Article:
"There's just no way that Saddam's threat is equal to that of Hitler leading up to World War II. Hitler had amassed an enormous military machine and was actively seeking world domination."

Saddam's apparent lack of desire to conquer the world would not really matter if his anthrax or his, still unproven, smallpox got loose. A really raging epidemic of weaponized smallpox could solve any number of Middle Eastern problems by wiping out a good half of the population. And it would not likely be the Israelis who would bear the brunt of it; rather the third world medical systems of Egypt, Iran and most of all the Palestinian Authority would collapse under the stress. Literally millions would die. And that is before the biological spread to Europe and North America.

While Saddam's ambitions may be rather smaller, his lethality is incomparably greater.

Liberal values in Old Europe

John Lloyds valuable piece in today's Globe recognizes Blair's willingness to take a principled stand beside the Americans and against both terrorism and Iraq. His quotation from Michael Ignatieff - promoted to philosopher from his usual journalist and historian for the occasion is apt:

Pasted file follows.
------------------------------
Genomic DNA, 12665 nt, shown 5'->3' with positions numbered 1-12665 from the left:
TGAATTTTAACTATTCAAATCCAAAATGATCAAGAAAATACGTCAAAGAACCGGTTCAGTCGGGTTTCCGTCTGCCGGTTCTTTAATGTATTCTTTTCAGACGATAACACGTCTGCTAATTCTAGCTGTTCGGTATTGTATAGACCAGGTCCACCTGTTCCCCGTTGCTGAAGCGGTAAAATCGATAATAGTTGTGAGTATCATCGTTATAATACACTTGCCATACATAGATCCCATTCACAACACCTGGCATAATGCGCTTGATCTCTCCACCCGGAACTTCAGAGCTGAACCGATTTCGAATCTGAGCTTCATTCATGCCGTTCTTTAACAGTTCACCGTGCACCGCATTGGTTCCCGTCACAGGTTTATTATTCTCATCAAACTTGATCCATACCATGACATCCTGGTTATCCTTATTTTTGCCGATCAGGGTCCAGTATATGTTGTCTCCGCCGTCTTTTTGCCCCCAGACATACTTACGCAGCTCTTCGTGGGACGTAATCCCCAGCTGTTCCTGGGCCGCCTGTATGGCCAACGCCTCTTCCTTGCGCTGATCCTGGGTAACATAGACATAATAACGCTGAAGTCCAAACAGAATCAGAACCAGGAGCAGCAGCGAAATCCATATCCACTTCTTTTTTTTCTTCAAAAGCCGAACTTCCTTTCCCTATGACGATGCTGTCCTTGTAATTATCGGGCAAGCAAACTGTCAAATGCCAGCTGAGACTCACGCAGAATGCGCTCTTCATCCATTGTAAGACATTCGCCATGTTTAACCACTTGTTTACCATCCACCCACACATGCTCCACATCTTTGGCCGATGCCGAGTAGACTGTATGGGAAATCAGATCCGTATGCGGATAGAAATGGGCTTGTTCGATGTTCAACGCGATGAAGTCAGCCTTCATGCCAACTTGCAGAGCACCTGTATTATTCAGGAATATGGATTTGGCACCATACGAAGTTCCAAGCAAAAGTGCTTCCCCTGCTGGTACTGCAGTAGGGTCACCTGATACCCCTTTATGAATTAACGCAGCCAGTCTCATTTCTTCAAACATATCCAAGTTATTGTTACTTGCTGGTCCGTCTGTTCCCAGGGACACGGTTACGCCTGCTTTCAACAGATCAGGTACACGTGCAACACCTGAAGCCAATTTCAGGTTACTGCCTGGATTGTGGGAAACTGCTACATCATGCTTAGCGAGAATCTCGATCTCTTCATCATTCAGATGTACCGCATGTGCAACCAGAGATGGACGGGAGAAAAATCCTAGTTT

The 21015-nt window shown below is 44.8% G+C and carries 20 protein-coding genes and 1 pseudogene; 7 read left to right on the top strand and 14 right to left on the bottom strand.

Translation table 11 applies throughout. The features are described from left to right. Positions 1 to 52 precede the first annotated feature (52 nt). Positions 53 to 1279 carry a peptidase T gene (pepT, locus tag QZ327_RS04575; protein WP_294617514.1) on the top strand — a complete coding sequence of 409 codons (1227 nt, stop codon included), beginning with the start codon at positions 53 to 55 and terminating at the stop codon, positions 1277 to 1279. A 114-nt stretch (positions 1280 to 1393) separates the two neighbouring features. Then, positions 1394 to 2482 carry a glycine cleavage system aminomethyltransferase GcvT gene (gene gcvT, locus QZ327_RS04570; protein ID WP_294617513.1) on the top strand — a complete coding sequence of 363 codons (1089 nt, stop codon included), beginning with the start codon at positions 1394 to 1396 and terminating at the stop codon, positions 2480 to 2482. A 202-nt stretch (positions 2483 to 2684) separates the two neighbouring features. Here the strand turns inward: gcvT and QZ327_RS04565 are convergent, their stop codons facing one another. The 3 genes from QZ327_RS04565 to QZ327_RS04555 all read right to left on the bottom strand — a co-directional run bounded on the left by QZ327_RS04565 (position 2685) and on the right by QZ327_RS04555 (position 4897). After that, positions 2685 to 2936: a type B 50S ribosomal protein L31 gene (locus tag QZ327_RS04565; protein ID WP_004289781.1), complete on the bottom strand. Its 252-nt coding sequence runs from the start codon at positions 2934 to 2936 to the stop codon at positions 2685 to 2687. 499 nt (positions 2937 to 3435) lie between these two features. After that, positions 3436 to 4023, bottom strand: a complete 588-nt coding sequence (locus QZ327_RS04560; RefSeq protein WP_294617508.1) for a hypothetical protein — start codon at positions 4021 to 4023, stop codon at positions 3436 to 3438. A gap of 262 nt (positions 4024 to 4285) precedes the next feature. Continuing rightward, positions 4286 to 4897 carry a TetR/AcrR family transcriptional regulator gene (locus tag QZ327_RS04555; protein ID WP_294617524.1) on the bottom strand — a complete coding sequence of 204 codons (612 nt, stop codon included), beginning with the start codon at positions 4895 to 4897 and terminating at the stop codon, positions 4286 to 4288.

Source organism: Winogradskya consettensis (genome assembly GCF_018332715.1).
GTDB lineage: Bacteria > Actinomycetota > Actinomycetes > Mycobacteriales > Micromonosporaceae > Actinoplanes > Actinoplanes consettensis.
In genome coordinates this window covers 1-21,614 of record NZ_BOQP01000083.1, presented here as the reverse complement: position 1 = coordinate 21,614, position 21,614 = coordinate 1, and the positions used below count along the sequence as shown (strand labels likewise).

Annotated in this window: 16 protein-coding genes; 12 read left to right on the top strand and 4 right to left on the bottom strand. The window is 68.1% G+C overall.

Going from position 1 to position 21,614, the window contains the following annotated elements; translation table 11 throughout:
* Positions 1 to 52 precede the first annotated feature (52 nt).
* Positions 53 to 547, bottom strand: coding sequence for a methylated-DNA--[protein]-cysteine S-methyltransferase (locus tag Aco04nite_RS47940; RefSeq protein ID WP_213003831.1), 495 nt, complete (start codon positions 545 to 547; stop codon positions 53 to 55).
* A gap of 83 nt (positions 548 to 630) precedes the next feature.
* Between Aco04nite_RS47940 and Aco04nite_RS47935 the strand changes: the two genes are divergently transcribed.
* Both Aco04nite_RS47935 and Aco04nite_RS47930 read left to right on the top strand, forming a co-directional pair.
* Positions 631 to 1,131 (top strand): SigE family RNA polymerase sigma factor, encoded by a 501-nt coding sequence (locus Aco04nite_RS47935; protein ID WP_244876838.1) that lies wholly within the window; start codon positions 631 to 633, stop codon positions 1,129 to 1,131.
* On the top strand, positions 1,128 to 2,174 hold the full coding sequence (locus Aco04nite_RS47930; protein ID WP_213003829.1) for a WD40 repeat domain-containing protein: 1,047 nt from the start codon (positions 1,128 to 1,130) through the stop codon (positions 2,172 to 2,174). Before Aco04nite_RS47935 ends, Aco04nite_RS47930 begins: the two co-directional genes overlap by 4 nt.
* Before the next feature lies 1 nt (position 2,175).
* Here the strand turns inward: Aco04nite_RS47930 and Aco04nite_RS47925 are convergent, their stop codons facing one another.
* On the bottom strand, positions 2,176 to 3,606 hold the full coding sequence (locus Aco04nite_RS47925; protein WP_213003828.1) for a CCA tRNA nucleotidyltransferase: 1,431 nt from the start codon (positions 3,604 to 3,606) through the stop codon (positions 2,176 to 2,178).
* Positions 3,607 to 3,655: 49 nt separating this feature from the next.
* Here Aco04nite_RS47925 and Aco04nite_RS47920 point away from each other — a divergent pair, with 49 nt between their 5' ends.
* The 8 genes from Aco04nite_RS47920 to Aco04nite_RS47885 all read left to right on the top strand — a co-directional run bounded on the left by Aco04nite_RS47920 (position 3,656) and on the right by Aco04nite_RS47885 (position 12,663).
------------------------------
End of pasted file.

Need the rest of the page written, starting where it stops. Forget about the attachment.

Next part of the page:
"We are faced with an enemy whose demands cannot be appeased and who does not have to win in order for us to lose. Our police, military and intelligence agencies may succeed in detecting, deterring or pre-empting 99 potential attacks. But if the enemy possesses chemical, radiological, bacteriological or nuclear weapons, they only have to succeed once. If our enemies do secure these capabilities, they could force us into a permanent war . . . we could lose."

Lloyd's point is that the Old Europe has to acknowledge the stakes. To endorse liberal values, to embrace the Enlightenment which Europe produced. It is an open question as to whether the Germans or the French still have the courage of those grand convictions.